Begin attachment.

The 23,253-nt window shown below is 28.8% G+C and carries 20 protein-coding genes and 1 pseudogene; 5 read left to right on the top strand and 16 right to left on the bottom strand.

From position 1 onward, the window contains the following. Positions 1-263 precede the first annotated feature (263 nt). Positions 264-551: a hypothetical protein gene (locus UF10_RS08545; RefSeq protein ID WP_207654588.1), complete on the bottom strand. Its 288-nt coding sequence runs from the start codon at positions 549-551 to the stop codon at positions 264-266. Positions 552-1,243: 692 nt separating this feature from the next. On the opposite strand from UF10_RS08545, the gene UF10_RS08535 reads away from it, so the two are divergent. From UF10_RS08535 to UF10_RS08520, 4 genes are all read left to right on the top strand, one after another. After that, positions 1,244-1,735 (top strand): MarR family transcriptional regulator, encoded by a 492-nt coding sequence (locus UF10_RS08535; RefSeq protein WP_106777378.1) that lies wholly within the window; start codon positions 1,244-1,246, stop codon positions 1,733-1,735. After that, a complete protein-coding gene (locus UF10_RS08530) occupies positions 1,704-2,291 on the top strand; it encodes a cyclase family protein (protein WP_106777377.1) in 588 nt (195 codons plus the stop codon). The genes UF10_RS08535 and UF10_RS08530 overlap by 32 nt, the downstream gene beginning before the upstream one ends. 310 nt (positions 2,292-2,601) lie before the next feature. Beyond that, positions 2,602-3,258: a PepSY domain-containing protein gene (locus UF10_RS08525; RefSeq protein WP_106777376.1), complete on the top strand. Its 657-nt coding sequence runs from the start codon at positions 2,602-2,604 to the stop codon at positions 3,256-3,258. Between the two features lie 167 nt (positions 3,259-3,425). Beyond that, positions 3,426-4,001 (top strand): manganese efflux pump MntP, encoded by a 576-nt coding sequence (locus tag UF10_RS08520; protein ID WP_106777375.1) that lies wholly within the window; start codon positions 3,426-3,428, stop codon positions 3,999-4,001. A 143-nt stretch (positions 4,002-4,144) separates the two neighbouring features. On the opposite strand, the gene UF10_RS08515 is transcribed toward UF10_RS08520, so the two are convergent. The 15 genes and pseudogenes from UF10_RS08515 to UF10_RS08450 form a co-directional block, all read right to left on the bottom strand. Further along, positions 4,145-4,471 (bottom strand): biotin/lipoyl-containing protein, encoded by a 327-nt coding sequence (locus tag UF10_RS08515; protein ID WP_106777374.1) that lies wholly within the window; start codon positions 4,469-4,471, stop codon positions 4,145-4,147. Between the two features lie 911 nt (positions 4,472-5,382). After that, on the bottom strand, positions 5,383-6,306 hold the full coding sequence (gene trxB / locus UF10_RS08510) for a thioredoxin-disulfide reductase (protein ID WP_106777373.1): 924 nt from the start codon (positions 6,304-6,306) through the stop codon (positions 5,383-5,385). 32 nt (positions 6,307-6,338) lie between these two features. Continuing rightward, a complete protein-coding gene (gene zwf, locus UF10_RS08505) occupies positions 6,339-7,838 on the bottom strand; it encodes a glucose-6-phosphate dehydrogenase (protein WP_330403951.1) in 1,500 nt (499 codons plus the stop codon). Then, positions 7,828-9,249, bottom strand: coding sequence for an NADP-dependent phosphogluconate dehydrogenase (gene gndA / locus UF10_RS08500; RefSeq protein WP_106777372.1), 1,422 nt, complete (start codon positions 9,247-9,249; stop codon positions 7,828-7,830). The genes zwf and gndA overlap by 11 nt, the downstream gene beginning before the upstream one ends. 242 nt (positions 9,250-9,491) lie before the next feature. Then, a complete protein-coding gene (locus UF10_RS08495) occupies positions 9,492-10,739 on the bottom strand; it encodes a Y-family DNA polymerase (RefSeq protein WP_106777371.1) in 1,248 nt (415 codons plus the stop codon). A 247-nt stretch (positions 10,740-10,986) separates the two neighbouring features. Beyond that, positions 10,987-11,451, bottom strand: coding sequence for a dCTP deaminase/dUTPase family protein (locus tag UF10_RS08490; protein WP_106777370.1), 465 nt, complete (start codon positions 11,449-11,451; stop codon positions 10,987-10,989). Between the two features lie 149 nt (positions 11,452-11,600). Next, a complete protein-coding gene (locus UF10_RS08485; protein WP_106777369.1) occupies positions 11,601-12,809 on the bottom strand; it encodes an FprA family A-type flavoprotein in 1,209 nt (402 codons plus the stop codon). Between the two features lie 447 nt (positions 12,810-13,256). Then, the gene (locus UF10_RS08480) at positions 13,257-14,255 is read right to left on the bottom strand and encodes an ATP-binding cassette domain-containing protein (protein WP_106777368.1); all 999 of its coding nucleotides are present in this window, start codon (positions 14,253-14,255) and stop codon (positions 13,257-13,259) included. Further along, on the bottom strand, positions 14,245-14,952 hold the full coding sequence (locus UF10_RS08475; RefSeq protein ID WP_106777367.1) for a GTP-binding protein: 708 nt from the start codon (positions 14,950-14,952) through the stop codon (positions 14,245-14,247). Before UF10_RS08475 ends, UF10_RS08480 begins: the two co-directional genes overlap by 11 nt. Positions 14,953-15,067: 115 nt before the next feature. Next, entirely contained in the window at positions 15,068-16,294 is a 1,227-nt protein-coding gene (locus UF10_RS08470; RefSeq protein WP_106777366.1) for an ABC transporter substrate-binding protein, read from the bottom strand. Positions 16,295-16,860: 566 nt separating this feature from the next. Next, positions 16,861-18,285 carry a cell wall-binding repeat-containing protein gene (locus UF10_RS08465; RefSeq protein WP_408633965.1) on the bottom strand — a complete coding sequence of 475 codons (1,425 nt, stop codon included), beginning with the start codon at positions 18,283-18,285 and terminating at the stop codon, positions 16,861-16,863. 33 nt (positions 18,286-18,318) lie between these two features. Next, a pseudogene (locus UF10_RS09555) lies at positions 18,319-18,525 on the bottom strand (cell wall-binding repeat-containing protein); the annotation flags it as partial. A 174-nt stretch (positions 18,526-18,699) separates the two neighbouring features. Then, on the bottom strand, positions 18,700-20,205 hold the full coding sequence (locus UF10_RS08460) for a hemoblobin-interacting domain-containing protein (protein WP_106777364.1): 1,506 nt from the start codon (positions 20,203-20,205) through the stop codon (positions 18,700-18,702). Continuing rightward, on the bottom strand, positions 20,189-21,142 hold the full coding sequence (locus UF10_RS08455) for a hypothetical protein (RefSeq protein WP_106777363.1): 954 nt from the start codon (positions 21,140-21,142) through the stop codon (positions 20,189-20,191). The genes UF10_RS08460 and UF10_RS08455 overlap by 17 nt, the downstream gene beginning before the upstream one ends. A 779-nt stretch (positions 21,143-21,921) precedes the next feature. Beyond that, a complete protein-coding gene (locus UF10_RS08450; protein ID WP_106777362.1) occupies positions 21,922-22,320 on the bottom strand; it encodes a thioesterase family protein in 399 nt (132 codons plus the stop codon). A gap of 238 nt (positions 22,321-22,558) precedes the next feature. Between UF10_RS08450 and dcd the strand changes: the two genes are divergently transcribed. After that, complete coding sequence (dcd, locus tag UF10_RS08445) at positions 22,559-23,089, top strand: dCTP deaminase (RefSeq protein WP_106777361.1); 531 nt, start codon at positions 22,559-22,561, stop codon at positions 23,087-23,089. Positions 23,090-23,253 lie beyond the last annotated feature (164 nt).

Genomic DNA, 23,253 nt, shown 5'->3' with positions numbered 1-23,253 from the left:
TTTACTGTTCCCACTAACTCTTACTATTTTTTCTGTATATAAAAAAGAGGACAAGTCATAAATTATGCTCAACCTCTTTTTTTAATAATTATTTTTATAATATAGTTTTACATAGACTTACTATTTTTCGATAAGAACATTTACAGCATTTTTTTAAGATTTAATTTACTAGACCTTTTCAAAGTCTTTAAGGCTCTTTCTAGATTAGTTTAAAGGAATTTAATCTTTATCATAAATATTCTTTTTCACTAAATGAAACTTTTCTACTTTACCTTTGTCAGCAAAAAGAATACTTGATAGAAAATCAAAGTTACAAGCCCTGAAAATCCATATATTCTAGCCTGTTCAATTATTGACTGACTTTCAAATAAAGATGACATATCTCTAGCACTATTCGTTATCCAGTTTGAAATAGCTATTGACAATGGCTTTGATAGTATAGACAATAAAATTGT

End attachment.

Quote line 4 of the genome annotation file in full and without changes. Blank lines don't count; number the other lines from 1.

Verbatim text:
TTTACTGTTCCCACTAACTCTTACTATTTTTTCTGTATATAAAAAAGAGGACAAGTCATAAATTATGCTCAACCTCTTTTTTTAATAATTATTTTTATAATATAGTTTTACATAGACTTACTATTTTTCGATAAGAACATTTACAGCATTTTTTTAAGATTTAATTTACTAGACCTTTTCAAAGTCTTTAAGGCTCTTTCTAGATTAGTTTAAAGGAATTTAATCTTTATCATAAATATTCTTTTTCACTAAATGAAACTTTTCTACTTTACCTTTGTCAGCAAAAAGAATACTTGATAGAAAATCAAAGTTACAAGCCCTGAAAATCCATATATTCTAGCCTGTTCAATTATTGACTGACTTTCAAATAAAGATGACATATCTCTAGCACTATTCGTTATCCAGTTTGAAATAGCTATTGACAATGGCTTTGATAGTATAGACAATAAAATTGT